• There’s a lot of confusion during goal-setting meetings, because no one knows what their ultimate goal should be
  • Some employees pull more weight than others, and everyone knows it
  • It’s difficult for management to recognize any one employee because it seems like everyone is working to maintain the status quo — not achieve above and beyond results
  • Accomplishments and contributions regularly go unrecognized

Mission and Value Alignment

In a culture that’s aligned with the mission and values of the company, people know, understand, and believe in the company’s mission and values. Your company’s mission might be off if…

  • Managers and individuals have trouble making decisions without a lot of feedback, which shows a misalignment or a lack of clarity in what the company actually values and what it’s trying to achieve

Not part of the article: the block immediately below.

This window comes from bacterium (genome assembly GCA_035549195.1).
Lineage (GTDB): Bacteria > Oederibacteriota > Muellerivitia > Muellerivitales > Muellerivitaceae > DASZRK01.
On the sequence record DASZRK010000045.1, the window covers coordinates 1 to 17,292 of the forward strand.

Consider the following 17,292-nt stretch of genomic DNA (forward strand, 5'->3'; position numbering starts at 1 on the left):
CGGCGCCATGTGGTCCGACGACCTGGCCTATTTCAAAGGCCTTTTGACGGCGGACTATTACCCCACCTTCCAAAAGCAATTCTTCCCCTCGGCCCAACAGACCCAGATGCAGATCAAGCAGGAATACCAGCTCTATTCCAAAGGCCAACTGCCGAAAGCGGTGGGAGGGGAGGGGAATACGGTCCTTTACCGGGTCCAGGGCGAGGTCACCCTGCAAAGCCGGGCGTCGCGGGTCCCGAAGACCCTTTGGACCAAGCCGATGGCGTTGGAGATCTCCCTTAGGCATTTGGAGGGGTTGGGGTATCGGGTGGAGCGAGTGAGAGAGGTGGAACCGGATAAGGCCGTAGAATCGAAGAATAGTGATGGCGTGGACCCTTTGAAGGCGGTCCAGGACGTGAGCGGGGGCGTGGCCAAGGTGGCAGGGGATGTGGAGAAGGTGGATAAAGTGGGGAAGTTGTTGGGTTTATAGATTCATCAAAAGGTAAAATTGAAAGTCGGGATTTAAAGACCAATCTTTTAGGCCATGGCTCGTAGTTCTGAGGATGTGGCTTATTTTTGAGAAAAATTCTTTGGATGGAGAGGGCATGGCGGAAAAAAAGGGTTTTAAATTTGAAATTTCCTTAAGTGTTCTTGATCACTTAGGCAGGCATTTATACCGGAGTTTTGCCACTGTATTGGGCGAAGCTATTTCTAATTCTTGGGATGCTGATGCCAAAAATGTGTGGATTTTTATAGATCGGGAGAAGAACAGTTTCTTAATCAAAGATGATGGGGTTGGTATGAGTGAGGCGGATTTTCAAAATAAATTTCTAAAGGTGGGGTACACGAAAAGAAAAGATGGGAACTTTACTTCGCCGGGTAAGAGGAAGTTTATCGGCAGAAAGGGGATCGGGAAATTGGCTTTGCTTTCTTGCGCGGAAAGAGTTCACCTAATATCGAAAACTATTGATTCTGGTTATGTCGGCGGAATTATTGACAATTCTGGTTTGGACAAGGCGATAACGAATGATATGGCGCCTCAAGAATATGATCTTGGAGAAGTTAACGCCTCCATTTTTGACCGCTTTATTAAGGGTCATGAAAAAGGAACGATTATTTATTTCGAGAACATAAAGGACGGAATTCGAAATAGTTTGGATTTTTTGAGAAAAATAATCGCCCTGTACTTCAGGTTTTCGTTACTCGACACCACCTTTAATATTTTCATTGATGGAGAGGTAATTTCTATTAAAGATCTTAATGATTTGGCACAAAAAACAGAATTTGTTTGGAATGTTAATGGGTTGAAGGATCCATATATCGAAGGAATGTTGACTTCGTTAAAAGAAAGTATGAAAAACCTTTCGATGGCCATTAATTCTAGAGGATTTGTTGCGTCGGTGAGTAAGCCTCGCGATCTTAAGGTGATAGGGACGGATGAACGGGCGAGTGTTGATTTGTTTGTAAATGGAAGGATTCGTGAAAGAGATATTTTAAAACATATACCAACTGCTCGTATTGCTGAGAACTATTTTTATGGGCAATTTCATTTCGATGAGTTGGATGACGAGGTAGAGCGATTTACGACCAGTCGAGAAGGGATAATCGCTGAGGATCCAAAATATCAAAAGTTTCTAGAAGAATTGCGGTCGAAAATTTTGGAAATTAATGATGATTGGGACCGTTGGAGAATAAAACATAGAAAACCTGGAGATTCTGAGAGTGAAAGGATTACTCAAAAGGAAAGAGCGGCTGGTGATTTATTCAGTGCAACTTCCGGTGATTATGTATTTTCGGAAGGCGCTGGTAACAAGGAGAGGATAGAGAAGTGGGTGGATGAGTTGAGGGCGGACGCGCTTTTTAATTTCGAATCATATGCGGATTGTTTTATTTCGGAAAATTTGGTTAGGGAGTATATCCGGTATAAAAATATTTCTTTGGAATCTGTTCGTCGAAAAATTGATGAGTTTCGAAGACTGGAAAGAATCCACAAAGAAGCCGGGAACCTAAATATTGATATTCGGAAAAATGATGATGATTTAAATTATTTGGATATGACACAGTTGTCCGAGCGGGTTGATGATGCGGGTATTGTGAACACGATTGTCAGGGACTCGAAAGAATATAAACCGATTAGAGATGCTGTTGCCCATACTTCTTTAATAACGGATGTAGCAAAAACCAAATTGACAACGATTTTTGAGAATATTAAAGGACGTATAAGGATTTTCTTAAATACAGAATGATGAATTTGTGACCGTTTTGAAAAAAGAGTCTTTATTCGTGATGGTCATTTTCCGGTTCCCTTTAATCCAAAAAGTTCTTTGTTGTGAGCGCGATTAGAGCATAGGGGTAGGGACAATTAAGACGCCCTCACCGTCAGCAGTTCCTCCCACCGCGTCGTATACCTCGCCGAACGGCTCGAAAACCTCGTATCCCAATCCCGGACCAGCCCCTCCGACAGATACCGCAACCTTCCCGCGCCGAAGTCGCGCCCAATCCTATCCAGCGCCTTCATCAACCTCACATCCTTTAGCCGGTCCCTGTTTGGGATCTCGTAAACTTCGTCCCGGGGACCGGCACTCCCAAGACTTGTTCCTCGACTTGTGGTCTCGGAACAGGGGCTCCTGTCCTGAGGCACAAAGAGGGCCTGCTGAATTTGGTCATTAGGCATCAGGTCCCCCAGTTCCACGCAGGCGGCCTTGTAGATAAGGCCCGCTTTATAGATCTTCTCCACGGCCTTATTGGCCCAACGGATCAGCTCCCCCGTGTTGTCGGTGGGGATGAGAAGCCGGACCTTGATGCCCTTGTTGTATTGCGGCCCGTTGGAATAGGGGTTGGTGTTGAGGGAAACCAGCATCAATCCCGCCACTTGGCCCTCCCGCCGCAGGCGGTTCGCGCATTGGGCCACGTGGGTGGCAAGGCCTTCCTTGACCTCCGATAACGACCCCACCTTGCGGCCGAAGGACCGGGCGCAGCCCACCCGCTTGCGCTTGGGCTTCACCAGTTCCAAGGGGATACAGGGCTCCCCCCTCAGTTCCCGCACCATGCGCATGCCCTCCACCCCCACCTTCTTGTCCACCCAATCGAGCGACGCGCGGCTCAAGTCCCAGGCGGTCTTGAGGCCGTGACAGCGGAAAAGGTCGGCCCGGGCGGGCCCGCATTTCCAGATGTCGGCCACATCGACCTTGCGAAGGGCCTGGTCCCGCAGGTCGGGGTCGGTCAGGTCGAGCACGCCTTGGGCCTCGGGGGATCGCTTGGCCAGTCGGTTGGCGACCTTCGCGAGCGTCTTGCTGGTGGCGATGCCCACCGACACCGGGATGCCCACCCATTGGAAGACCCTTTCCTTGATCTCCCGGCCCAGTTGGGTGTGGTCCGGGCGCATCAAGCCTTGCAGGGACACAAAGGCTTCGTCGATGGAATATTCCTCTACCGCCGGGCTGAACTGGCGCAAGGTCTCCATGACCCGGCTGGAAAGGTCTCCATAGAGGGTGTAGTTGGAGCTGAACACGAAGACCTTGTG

• Leadership teams have to double-check managerial decisions to make sure they align with company mission and values
  • Employees push back against policies that the leadership team sees as reasonable
  • Disciplinary issues revolve around poor or immoral decision-making

Did anything pop out at you as you read? If you’re like us, it became more and more obvious how these “core qualities gone wrong” can stack up to create a dangerously toxic environment. And each core quality that slips away makes it harder and harder to develop a culture that works. That’s why it’s so important to track each quality over time to see which are getting better and which aren’t — that way you can take specific, proactive steps to tweak each quality until it meets your goals.